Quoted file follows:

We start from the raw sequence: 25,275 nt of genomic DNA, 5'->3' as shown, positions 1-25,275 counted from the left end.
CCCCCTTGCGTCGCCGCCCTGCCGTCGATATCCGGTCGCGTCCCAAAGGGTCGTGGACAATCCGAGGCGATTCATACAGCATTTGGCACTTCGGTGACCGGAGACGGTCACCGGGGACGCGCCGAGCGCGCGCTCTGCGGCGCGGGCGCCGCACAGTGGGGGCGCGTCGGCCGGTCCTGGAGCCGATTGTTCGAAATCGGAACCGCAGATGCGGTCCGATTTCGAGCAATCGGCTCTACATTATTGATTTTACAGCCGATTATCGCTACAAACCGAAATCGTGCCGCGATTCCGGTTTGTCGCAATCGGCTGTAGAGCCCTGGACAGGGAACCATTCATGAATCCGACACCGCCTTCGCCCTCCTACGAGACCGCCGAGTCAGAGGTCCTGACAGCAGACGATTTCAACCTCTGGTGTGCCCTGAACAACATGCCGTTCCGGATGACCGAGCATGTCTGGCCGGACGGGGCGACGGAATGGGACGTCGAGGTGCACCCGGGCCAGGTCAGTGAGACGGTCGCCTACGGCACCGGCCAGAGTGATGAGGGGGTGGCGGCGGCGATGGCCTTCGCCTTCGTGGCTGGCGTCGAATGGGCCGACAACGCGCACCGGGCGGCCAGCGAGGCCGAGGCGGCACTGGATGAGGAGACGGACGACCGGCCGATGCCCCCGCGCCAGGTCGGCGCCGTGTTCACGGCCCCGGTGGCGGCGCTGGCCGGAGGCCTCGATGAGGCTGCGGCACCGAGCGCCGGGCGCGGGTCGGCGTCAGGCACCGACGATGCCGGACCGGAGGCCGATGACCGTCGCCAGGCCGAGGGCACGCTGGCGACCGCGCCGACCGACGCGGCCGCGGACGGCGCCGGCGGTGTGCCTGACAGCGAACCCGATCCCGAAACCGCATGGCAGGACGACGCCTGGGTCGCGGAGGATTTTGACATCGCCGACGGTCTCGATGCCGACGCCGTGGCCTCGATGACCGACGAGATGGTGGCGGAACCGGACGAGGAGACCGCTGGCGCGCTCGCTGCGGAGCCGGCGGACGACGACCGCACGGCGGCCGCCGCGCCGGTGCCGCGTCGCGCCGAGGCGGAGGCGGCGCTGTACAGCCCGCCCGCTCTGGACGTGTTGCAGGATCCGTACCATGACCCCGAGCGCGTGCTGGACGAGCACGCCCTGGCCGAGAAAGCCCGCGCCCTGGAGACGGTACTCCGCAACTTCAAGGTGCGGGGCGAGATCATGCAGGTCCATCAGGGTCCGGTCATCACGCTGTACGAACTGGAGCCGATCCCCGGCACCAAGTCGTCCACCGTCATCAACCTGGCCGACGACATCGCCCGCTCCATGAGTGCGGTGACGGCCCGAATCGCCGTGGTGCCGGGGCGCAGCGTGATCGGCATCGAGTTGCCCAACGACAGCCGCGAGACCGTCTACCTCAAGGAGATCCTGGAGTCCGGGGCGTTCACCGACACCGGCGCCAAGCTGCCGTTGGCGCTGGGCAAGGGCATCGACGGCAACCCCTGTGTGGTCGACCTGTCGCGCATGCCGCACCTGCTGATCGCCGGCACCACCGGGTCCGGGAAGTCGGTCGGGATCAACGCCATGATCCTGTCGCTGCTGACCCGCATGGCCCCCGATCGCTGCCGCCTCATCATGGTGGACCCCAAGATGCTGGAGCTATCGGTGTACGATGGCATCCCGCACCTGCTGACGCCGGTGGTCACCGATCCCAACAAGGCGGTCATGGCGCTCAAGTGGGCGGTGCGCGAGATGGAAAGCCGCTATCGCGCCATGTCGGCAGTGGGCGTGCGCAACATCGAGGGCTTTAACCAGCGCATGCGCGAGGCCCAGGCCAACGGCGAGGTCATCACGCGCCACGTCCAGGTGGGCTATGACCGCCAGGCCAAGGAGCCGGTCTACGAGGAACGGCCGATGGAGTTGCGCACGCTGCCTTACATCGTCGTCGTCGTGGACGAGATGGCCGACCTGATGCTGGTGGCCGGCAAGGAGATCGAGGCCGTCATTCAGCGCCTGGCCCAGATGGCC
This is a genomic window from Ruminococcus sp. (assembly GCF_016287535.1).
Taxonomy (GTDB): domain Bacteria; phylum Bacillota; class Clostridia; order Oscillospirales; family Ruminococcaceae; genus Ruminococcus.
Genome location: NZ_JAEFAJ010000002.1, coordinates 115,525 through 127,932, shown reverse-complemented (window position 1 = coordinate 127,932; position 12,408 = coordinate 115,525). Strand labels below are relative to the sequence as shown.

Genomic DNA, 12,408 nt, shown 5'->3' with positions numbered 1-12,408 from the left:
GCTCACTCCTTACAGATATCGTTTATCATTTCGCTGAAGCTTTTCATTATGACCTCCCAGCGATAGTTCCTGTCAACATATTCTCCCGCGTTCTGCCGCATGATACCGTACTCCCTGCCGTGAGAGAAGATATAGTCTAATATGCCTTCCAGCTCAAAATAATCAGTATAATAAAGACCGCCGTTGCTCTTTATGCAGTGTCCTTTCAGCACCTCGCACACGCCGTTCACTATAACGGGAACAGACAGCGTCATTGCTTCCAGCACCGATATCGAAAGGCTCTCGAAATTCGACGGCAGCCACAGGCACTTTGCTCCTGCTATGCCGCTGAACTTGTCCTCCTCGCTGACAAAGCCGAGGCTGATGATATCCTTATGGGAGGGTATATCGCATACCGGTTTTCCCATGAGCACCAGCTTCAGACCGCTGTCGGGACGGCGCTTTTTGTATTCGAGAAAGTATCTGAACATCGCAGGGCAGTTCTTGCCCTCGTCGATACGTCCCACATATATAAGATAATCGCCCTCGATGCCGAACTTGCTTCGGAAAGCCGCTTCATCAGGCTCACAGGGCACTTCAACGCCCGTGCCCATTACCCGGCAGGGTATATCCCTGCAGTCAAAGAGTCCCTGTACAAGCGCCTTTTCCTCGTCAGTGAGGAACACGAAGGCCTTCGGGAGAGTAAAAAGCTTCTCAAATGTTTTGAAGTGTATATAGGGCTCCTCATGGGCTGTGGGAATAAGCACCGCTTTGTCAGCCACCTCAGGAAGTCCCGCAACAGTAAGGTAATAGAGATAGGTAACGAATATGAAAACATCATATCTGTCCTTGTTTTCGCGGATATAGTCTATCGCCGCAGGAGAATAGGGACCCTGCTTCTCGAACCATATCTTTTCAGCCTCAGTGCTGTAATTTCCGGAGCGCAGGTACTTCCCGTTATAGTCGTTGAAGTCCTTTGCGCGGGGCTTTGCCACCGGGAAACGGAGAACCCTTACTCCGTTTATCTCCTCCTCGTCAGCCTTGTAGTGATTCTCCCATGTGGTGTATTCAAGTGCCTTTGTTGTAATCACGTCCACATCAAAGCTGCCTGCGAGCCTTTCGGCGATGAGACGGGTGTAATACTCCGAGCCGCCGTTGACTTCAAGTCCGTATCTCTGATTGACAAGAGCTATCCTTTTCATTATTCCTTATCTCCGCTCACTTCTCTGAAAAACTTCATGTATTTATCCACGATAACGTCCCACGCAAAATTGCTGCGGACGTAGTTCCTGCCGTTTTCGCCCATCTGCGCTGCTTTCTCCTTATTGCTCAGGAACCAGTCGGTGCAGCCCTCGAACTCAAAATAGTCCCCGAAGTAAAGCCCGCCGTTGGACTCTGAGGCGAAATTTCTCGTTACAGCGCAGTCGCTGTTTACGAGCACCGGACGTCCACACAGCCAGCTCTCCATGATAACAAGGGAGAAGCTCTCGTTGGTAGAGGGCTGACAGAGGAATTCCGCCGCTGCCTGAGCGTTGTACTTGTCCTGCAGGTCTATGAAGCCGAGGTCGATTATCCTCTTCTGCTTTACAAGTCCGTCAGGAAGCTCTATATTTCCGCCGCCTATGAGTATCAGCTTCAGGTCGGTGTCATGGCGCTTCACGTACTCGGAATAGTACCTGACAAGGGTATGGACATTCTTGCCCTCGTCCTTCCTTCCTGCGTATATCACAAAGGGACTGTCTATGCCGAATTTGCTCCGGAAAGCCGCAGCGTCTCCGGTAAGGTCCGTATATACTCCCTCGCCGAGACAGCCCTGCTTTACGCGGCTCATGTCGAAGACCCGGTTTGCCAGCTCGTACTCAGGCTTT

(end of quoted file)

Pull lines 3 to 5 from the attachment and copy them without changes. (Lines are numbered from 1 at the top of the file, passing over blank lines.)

This is a genomic window from Ruminococcus sp. (assembly GCF_016287535.1).
Taxonomy (GTDB): domain Bacteria; phylum Bacillota; class Clostridia; order Oscillospirales; family Ruminococcaceae; genus Ruminococcus.
Genome location: NZ_JAEFAJ010000002.1, coordinates 115,525 through 127,932, shown reverse-complemented (window position 1 = coordinate 127,932; position 12,408 = coordinate 115,525). Strand labels below are relative to the sequence as shown.